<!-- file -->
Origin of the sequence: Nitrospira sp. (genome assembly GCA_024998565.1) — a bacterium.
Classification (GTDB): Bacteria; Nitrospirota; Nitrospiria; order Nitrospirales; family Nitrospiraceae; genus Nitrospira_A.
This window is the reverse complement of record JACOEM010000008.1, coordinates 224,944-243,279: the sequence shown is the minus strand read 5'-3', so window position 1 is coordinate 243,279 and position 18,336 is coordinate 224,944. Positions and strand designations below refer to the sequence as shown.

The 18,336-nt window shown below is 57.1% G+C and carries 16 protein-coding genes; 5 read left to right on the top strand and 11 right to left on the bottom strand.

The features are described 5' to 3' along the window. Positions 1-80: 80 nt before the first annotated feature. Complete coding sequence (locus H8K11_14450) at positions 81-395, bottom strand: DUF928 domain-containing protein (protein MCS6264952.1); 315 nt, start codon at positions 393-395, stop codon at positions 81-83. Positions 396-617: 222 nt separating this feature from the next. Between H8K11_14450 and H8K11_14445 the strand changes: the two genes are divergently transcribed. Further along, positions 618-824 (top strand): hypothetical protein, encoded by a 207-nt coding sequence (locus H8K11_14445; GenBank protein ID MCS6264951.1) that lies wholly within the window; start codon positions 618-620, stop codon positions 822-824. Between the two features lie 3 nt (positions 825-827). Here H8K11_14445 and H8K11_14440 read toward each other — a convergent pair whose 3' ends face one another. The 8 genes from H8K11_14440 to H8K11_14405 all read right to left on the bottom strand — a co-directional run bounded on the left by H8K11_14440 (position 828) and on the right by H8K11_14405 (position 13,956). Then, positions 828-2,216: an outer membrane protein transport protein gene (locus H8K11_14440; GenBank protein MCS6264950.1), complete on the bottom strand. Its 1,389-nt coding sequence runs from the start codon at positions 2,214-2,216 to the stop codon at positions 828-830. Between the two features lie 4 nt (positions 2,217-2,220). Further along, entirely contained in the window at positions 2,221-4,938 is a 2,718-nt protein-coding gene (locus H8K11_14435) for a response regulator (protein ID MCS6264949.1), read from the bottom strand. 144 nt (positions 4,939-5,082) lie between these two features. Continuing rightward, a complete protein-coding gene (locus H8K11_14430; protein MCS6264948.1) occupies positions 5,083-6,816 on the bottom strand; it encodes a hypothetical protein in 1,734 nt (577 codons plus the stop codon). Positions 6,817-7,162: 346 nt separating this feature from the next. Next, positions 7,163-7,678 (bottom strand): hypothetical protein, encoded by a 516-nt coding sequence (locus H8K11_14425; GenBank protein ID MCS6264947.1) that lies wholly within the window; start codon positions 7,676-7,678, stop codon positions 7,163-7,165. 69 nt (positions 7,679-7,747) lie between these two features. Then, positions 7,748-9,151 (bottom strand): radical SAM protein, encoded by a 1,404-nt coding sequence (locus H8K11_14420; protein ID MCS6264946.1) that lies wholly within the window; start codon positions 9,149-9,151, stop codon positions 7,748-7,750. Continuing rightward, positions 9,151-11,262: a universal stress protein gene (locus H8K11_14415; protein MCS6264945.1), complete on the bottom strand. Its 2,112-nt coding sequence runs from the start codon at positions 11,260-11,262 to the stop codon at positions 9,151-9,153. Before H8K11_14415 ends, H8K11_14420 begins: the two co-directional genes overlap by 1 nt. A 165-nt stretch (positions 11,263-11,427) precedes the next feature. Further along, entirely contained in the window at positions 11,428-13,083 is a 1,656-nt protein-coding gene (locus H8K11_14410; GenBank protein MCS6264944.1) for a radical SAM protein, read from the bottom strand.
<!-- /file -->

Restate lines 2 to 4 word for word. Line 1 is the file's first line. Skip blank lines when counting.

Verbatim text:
Classification (GTDB): Bacteria; Nitrospirota; Nitrospiria; order Nitrospirales; family Nitrospiraceae; genus Nitrospira_A.
This window is the reverse complement of record JACOEM010000008.1, coordinates 224,944-243,279: the sequence shown is the minus strand read 5'-3', so window position 1 is coordinate 243,279 and position 18,336 is coordinate 224,944. Positions and strand designations below refer to the sequence as shown.

The 18,336-nt window shown below is 57.1% G+C and carries 16 protein-coding genes; 5 read left to right on the top strand and 11 right to left on the bottom strand.